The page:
AN ALTERNATE UNIVERSE WHERE SAFETY IS SOMETHING I GET TO KEEP
The boy does not grab my ass
with shark teeth hands as I walk to class.
I am in second grade. Just a girl,
untouched. He waves, offers a smile and
fear does not hug the roof of my mouth.
I get to keep safety in the pocket of my cardigan.
In social studies I do not get called
into the counselor’s office where eyes
bore into me a guilty verdict. He does not tell me
I have to go home, have to change my shirt. My body is
not deemed inappropriate. I am not banned for
the space my chest takes up.
Standing in his unlit kitchen he does not
ignore my lips when they say,
“I don’t want to do this.” When I pull his trespassing hand
out of my jeans he does not force it back down. He does not prefer
my silence over the crowd of his own voice. He tells me
I am remarkable, offers to drive me home, opens the
passenger door with gentle palms, kisses me
on the front porch. When he leaves, I climb into
bed with safety and I dream of beautiful things.
I sit on a barstool snug in a little black dress
and it does not mean consent. Men do not offer
me mock drinks of hope with the intention
of taking what I did not offer. I keep my confidence
and shame does not get an invitation. I am safe.
I am on the phone with a publisher who makes corrupt
promises to poets. My wrists excited and eager as I grip the phone
like a prayer. He does not use my ear as a place
to build his ego, does not take advantage
of my wanting dreams, does not send the dick pic.
We only discuss my art, and I am safe.
My boss does not take my arm and pull me
into the stock room closet sick with palpable danger.
He does not look at me with
counterfeit eyes of sincerity and tell me
I’d be so much prettier if I lost some weight. Instead
the only line he crosses is the one on the way
to my desk to tell me he’s impressed by my hard work.
At a party on campus where the air is thick with thirst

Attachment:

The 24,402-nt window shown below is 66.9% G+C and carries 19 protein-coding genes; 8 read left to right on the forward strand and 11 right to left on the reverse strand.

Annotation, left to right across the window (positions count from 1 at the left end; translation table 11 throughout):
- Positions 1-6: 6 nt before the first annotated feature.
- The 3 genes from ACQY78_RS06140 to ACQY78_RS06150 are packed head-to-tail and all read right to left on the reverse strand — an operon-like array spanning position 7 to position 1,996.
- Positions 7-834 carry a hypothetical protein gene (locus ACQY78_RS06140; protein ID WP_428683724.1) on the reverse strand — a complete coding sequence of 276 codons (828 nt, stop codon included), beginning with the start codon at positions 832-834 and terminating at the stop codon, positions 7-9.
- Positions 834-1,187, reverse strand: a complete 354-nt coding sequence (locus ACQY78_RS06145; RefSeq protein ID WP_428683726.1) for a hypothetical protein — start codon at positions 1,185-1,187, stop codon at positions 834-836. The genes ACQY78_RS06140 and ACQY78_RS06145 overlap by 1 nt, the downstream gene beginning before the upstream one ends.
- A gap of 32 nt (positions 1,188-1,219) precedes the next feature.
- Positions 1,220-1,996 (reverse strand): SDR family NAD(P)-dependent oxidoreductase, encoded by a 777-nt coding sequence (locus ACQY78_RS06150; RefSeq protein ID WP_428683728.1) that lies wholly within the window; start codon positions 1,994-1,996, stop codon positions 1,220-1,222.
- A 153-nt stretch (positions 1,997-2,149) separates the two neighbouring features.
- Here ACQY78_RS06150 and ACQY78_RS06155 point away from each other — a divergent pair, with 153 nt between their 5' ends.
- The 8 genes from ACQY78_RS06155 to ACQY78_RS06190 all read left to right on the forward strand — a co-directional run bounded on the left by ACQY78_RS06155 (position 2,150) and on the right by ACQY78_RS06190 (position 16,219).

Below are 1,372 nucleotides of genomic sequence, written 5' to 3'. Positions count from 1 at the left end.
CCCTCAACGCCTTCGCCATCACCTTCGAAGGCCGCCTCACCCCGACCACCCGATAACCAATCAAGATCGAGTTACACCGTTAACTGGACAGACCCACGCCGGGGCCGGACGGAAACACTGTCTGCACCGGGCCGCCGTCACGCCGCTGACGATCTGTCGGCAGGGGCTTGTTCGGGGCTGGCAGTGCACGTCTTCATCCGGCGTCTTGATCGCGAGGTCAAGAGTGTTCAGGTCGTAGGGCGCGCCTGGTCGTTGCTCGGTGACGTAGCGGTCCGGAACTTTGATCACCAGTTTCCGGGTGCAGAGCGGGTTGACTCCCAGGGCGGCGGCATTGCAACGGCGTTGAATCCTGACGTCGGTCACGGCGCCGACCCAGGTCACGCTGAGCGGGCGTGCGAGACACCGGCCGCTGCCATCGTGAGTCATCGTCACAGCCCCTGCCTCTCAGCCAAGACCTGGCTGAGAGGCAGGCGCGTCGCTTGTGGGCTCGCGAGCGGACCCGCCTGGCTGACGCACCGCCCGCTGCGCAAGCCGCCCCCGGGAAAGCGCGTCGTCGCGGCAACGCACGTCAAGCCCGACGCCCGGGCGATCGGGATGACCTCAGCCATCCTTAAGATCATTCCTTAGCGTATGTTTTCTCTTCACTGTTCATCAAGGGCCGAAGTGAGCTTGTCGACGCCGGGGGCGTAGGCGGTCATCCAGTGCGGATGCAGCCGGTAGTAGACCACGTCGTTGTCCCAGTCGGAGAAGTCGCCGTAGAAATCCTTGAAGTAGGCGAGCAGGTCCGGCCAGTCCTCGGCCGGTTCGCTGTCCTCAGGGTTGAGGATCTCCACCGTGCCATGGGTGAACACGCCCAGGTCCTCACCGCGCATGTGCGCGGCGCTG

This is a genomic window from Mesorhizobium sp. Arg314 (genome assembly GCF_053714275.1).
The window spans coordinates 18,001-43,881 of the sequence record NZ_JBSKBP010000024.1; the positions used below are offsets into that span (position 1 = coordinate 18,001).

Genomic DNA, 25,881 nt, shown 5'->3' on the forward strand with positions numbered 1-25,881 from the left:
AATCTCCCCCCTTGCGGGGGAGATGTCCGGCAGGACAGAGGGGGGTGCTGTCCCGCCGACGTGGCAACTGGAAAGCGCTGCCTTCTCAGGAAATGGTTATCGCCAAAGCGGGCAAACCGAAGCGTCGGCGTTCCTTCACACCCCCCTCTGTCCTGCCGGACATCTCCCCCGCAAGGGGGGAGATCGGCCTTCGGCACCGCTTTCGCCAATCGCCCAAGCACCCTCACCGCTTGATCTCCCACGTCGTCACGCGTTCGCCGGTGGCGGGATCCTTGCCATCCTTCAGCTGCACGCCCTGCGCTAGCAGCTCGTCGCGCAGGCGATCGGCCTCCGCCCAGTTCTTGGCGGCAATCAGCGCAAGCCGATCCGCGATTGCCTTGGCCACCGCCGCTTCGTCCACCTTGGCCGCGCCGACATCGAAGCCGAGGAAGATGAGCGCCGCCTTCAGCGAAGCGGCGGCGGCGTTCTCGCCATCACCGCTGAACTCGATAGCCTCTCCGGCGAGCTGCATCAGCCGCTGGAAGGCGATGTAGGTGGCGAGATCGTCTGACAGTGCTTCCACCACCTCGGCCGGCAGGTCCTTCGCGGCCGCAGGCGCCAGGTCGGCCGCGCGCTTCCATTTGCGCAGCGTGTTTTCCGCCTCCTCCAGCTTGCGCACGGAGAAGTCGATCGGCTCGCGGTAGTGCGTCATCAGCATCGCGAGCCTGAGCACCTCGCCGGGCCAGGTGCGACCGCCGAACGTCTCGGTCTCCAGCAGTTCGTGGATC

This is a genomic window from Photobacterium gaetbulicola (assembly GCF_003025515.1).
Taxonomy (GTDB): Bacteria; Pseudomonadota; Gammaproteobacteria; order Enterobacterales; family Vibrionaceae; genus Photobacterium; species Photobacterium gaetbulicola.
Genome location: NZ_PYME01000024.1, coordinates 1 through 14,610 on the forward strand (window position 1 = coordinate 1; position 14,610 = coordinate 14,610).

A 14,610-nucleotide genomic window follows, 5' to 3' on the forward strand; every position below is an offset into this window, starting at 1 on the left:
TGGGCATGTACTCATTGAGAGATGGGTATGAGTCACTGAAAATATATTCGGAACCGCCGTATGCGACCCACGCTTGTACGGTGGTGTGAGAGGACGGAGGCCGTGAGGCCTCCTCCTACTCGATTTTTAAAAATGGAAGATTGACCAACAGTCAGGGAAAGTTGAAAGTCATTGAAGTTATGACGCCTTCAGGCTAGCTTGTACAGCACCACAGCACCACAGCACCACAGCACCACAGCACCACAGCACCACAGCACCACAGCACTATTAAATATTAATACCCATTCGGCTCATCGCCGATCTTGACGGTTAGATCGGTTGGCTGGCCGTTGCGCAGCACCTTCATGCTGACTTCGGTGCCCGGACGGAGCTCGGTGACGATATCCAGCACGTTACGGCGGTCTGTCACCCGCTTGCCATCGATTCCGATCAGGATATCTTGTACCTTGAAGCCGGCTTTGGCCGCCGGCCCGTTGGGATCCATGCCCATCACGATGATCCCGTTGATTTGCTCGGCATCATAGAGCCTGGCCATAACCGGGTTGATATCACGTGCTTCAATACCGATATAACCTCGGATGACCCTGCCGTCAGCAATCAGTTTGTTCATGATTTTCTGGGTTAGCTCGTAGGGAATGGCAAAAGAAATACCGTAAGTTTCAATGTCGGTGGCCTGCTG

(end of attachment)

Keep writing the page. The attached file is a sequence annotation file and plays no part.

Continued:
and wild lust, my friend, Andrew, does not leave me.
After the beers and shots of Fireball have coaxed
my limbs to soften, he holds my hand, calls me
a cab. I do not pass out in an empty guest room
and wake up to a bed with strange and hungry hands.
Here I do not have to stitch the word mine
across my neck, forget the aftertaste of
anxiety from the pepper spray pressed
in my small palm. My teeth release the grip
of my pink tongue. Here my voice carries
bite. Women no longer drink rainwater from
wine glasses served by trespassing hands. Safety hangs
like traffic lights where men no longer see green
when they look at you. Men take the time to learn
the language of a woman, offer up worship, jars for our tears,
a soft place to land if you need it. Here we are not
hanging apples. We are the trunk. We wear red lips
and it is not an alarm for promiscuity. We are given space
to take up, an untamed kingdom of girls.
We are safe here. We get to keep our safety.
—from Rattle #75, Spring 2022
Raquel Franco: “I wish I truly knew what this alternate universe looked like or felt like, a world where women were not objectified and made to feel small. I don’t think men realize that even the smallest of acts can shrink us. I hope this piece sheds a light on the world we are in and maybe how it can change.” (web)